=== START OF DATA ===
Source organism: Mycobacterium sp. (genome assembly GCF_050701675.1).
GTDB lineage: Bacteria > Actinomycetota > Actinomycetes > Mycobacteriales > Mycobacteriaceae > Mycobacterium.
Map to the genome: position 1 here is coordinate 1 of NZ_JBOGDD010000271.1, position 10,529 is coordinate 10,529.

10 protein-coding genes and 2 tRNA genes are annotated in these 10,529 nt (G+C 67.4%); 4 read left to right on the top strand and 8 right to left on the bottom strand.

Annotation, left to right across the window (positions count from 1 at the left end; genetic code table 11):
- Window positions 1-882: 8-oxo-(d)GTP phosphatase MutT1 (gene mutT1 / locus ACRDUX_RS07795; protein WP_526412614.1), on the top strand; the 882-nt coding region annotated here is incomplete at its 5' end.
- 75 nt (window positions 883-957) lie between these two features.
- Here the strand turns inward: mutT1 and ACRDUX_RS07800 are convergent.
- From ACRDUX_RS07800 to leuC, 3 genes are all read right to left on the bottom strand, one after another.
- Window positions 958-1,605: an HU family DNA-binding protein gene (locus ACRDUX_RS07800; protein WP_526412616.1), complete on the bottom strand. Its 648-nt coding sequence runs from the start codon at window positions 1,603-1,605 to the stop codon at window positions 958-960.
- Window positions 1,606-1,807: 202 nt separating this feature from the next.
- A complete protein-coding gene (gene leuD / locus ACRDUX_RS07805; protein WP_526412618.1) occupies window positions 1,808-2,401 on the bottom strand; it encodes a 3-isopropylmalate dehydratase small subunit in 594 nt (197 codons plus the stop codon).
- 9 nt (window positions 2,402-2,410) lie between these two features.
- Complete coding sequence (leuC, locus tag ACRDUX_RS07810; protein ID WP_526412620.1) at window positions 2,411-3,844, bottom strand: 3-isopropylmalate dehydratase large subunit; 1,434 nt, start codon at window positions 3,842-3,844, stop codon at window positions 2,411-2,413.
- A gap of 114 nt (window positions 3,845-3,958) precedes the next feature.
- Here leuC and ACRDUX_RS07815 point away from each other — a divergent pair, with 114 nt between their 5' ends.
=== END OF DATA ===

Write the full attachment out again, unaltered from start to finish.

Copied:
Source organism: Mycobacterium sp. (genome assembly GCF_050701675.1).
GTDB lineage: Bacteria > Actinomycetota > Actinomycetes > Mycobacteriales > Mycobacteriaceae > Mycobacterium.
Map to the genome: position 1 here is coordinate 1 of NZ_JBOGDD010000271.1, position 10,529 is coordinate 10,529.

10 protein-coding genes and 2 tRNA genes are annotated in these 10,529 nt (G+C 67.4%); 4 read left to right on the top strand and 8 right to left on the bottom strand.

Annotation, left to right across the window (positions count from 1 at the left end; genetic code table 11):
- Window positions 1-882: 8-oxo-(d)GTP phosphatase MutT1 (gene mutT1 / locus ACRDUX_RS07795; protein WP_526412614.1), on the top strand; the 882-nt coding region annotated here is incomplete at its 5' end.
- 75 nt (window positions 883-957) lie between these two features.
- Here the strand turns inward: mutT1 and ACRDUX_RS07800 are convergent.
- From ACRDUX_RS07800 to leuC, 3 genes are all read right to left on the bottom strand, one after another.
- Window positions 958-1,605: an HU family DNA-binding protein gene (locus ACRDUX_RS07800; protein WP_526412616.1), complete on the bottom strand. Its 648-nt coding sequence runs from the start codon at window positions 1,603-1,605 to the stop codon at window positions 958-960.
- Window positions 1,606-1,807: 202 nt separating this feature from the next.
- A complete protein-coding gene (gene leuD / locus ACRDUX_RS07805; protein WP_526412618.1) occupies window positions 1,808-2,401 on the bottom strand; it encodes a 3-isopropylmalate dehydratase small subunit in 594 nt (197 codons plus the stop codon).
- 9 nt (window positions 2,402-2,410) lie between these two features.
- Complete coding sequence (leuC, locus tag ACRDUX_RS07810; protein ID WP_526412620.1) at window positions 2,411-3,844, bottom strand: 3-isopropylmalate dehydratase large subunit; 1,434 nt, start codon at window positions 3,842-3,844, stop codon at window positions 2,411-2,413.
- A gap of 114 nt (window positions 3,845-3,958) precedes the next feature.
- Here leuC and ACRDUX_RS07815 point away from each other — a divergent pair, with 114 nt between their 5' ends.